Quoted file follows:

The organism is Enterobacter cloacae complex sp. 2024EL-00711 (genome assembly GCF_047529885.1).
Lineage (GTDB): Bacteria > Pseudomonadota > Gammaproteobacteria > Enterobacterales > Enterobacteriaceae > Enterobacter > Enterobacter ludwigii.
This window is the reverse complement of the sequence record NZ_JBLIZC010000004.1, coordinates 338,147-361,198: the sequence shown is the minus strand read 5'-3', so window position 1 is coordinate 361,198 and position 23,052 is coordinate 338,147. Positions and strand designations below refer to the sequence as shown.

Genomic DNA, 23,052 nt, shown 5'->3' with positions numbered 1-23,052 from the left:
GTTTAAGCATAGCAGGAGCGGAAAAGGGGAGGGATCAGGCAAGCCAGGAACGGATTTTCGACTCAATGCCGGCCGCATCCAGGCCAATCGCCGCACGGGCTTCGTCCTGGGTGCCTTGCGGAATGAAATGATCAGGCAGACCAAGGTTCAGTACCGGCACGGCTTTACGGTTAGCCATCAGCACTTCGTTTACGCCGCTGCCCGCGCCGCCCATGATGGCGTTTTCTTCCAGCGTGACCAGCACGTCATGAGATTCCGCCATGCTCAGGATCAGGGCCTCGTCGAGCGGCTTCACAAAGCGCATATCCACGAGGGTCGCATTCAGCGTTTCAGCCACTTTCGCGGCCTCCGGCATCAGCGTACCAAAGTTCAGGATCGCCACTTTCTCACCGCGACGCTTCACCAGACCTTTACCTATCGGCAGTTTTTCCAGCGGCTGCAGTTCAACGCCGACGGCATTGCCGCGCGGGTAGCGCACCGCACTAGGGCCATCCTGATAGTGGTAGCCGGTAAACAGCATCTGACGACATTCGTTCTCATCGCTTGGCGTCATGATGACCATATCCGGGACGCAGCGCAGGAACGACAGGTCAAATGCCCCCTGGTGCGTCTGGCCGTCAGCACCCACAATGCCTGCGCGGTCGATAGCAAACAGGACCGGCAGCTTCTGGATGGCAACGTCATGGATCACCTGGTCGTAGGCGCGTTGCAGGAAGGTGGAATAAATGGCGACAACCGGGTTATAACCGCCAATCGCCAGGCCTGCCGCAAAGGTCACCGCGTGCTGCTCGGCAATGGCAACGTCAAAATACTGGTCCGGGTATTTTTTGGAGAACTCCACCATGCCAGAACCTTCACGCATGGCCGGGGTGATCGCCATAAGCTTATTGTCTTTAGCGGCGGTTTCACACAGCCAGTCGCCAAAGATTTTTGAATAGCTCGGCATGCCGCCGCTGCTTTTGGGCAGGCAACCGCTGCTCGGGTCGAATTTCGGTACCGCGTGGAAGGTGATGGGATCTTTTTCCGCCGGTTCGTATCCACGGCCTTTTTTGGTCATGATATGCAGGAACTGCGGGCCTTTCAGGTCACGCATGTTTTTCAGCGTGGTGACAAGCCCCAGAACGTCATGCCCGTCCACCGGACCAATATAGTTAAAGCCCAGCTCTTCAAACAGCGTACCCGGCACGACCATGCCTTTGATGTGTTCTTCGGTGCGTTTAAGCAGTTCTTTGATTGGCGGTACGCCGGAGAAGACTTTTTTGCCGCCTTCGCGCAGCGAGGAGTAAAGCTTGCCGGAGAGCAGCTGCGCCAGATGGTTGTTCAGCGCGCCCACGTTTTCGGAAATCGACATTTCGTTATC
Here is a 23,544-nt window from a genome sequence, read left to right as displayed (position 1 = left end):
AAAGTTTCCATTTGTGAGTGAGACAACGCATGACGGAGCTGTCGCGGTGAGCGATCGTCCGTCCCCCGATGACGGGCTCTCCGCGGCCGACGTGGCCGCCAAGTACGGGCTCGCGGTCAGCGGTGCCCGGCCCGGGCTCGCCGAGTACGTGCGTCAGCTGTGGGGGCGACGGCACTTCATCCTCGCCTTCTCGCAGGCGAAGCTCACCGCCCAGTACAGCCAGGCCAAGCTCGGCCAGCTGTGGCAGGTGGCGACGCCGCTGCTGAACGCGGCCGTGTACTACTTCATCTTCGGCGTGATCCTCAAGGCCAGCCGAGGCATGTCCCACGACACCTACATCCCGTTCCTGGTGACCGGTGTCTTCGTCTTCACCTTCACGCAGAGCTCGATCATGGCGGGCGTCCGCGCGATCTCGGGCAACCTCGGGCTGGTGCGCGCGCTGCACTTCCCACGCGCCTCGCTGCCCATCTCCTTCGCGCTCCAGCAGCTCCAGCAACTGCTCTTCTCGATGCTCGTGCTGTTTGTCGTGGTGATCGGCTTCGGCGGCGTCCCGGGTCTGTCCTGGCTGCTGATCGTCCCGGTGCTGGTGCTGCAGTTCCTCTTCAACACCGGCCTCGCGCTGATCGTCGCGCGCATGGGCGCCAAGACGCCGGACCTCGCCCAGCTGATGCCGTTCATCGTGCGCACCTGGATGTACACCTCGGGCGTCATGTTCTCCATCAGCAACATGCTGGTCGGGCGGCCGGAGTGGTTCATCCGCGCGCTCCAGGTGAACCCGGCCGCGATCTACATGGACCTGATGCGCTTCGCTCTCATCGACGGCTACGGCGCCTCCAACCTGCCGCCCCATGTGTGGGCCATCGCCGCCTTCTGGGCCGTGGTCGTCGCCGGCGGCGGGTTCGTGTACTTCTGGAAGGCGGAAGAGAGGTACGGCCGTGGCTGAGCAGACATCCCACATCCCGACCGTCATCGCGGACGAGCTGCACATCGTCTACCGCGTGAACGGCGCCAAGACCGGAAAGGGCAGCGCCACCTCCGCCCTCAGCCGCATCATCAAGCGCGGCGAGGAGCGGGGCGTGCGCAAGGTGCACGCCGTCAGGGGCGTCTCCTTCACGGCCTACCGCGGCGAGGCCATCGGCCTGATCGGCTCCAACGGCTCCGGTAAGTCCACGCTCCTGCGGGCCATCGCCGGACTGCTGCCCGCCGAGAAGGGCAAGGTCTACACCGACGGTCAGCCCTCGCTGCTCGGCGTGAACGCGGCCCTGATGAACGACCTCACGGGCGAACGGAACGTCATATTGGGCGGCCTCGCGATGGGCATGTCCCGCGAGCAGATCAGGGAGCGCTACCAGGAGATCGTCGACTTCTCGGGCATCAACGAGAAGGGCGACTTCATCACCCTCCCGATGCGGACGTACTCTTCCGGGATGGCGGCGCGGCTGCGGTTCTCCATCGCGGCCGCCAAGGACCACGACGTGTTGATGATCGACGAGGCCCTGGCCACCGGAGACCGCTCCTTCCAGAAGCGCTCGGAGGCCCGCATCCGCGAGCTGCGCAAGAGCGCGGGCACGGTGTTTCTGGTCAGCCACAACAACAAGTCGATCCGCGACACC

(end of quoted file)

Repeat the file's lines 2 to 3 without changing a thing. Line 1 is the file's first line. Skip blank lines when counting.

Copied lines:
Lineage (GTDB): Bacteria > Pseudomonadota > Gammaproteobacteria > Enterobacterales > Enterobacteriaceae > Enterobacter > Enterobacter ludwigii.
This window is the reverse complement of the sequence record NZ_JBLIZC010000004.1, coordinates 338,147-361,198: the sequence shown is the minus strand read 5'-3', so window position 1 is coordinate 361,198 and position 23,052 is coordinate 338,147. Positions and strand designations below refer to the sequence as shown.